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BMC Musculoskelet Disord. 2015 Sep 14;16:255. doi: 10.1186/s12891-015-0699-7.

Development of a hematogenous implant-related infection in a rat model.

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Extremity Trauma and Regenerative Medicine Task Area, US Army Institute of Surgical Research, JBSA-Fort Sam Houston, TX, 78234, USA.
Department of Orthopaedics, San Antonio Military Medical Center, JBSA-Fort Sam Houston, TX, 78234, USA.
Extremity Trauma and Regenerative Medicine Task Area, US Army Institute of Surgical Research, JBSA-Fort Sam Houston, TX, 78234, USA.



Implant-related osteomyelitis is a major complication that requires immediate treatment, often involving removal of the implant, prolonging patient recovery and inflating expenses. Current research involving interventions to diminish the prevalence of such measures include investigating prophylactic and therapeutic remedies. A proper and accurate animal model is needed to thoroughly investigate such treatments. The scope of this project was to develop an animal model in which a consistent and measurable infection can be formed on an orthopedic implant when bacteria is introduced via a hematogenous source.


Titanium Kirschner-wires were implanted into the intramedullary canals of both femurs. Staphylococcus aureus, ranging from10(4) to 10(9) colony forming units, was injected into a tail vessel. After a designated time (3, 7, 14, or 42 days) the femurs were harvested and bacterial numbers determined for both the femur and the implanted K-wire. In addition, histology and micro-computed tomography were used as subjective tools to further characterize the infection.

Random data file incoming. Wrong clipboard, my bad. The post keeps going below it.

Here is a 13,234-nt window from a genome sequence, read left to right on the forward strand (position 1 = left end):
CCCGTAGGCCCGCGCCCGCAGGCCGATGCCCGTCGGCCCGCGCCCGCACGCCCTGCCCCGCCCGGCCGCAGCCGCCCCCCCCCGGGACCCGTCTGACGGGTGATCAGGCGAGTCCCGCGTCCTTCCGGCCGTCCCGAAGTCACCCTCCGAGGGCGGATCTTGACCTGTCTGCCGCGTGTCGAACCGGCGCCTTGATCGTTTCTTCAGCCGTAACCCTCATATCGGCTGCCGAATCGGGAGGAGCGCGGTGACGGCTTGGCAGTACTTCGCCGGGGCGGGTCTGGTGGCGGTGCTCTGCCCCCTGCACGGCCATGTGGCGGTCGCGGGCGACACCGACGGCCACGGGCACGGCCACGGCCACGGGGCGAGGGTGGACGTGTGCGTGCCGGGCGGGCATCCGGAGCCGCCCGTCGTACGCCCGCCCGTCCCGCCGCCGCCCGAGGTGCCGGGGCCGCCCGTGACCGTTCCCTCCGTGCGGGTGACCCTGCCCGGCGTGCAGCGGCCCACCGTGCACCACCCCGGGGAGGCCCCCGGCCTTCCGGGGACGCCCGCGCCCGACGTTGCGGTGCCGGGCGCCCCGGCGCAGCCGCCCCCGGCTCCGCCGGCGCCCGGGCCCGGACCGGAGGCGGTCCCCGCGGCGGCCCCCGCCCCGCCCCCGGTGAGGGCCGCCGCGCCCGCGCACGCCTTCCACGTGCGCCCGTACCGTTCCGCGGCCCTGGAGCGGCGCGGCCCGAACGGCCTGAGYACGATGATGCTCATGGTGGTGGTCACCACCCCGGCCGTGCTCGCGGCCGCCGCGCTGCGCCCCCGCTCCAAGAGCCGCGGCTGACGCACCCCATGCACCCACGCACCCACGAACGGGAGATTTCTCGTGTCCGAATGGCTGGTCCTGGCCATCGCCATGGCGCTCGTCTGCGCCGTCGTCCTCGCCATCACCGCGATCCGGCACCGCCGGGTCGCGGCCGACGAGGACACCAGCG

Consistent infection, that is infection of ≥75% of the femurs, wasn't achieved until 10(7) CFU S. aureus was injected. At 10(7) CFU, the femurs contained 4.6x10(6) CFU/g bone tissue at day 3 and 4.8×10(8) CFU/g bone tissue by day 14. The wire showed comparable contamination with 4.8×10(4) CFU/mm(2) at day 3 and 3.7×10(5)/mm(2) by day 14. After 42 days, the bacteria number decreased but was still occupying at 1.9×10(5) CFU/g bone tissue. There were morphological changes to the bone as well. At day 42, there were signs of osteonecrosis and active bone formation when compared to control animals that received a K-wire but were inoculated with saline.


A model for hematogenous osteomyelitis, a common complication associated with implants, has been introduced. A reproducible, preclinical model is essential to evaluate future methods used to mitigate blood-borne bacteria hardware and bone infections.

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